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Wednesday, June 5, 2024

Culture Corner

The Arts Desk’s weekly picks for music, movies and more


By JULIE HUANG  — arts@theaggie.org 


Album: “After Fillmore County” by Vansire (2020)


Vaguely describing a road trip through Vansire’s home county in Minnesota, the collection of songs featured on “After Fillmore County” slowly moves toward a discussion of love, loneliness and the existence of inescapable truths. These themes sit at the heart of the album and permeate every track with a sense of hazy uncertainty that grows larger the longer the songs go on. Do the words “fall short of something profound” or do they instead reveal the existence of such? The album itself strives to avoid certainty in its lyrics, enhanced by its sonic quality of dreaminess, and allows the listener to walk away feeling something intangible.  


Song: “Vapour Trail” by Ride (1990) 


With its distorted instrumentals, subdued vocals and melancholic lyrics, this song seems to perfectly encapsulate the bittersweet experience of nostalgia. Featured on English rock band Ride’s first album “Nowhere,” “Vapour Trail” is an elegant example of the shoegaze genre and its many merits. As I can attest, it is also a great song to play on solo walks in late spring or early summer, when the sun is shining down and stirring up the desire to reminisce and reflect on the passage of time. 


TV Show: “The End of the F***ing World” (2017 to 2019) 


“The End of the F***ing World” follows two teenagers who run away together to take a road trip across England, hoping to get different things out of their shared experience. The protagonist, Alyssa, seeks an opportunity to escape her messy home life with a thrilling cross-country adventure, while the other protagonist, James, seeks an opportunity to kill her and prove to himself that he is truly a 17-year-old psychopath. The intersection of these highly contradicting motives creates a dynamic between the two that is endlessly watchable and yet provides many opportunities for character development, leaving the protagonists in vastly different places than where they start out from. Although the show’s offbeat premise is often played up for dark comedic effect, it is also a way for “The End of the F***ing World” to contextualize its characters and their actions within circumstances which often feel uncomfortably realistic, creating a funny yet sharp and dramatic atmosphere for viewers.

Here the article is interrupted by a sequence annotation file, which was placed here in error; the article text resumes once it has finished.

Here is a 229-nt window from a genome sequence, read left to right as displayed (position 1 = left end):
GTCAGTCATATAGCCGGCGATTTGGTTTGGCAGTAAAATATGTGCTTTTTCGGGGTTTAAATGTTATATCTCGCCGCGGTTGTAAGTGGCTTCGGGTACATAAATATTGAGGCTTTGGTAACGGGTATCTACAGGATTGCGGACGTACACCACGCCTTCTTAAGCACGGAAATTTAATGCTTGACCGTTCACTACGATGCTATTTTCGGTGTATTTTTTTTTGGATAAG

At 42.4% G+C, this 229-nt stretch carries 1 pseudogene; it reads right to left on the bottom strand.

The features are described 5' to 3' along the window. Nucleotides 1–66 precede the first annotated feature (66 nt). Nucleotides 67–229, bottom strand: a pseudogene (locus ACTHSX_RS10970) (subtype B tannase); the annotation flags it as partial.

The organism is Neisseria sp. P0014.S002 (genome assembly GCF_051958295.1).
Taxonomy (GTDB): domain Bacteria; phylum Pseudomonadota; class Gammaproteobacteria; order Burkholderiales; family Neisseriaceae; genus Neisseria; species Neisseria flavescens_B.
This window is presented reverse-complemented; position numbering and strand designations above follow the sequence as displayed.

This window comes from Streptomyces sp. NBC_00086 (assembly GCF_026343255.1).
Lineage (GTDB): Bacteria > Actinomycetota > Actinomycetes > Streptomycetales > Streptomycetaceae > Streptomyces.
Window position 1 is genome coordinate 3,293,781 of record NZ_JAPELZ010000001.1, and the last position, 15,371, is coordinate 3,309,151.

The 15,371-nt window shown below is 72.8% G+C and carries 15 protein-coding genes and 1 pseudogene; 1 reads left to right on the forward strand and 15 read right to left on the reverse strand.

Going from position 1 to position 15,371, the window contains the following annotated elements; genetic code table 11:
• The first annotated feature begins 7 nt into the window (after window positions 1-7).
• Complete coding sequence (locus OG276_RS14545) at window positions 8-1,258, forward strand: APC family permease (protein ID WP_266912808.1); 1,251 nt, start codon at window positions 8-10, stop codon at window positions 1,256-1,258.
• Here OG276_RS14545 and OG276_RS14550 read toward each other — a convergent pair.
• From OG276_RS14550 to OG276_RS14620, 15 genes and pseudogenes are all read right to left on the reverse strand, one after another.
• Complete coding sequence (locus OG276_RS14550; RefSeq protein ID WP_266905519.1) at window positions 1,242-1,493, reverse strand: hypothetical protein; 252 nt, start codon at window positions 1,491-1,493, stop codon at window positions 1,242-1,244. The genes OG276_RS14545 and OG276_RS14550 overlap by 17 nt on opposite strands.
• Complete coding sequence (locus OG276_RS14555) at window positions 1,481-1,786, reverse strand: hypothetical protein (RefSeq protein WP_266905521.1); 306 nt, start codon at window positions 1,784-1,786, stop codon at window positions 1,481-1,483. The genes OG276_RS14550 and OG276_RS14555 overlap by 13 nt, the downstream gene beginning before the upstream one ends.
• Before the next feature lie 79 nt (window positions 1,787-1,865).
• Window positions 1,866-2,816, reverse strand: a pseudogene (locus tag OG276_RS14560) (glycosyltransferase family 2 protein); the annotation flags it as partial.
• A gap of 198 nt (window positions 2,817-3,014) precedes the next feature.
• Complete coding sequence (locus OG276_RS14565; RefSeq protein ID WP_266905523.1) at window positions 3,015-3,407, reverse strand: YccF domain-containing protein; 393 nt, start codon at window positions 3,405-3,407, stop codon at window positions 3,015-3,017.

Book: “The Carrying” by Ada Limón (2018)


Ada Limón’s sophomore effort at a collection of poetry delivers on all accounts. Her poems showcase technical skill more than deserving of the National Book Critics Circle Award, but the most awe-inducing aspect of “The Carrying” is Limón’s ability to infuse each line of her poetry with feelings that are tender yet forceful in their intensity and vulnerable yet piercing in their clarity. The core concept tying this collection together appears to be an examination of what it might mean to live year after year in a changing world. What is constant, and what is certain? Limón’s exploration of these ideas encourages readers to widen their perspective and appreciate the smallest details. 


Written by: Julie Huang — arts@theaggie.org



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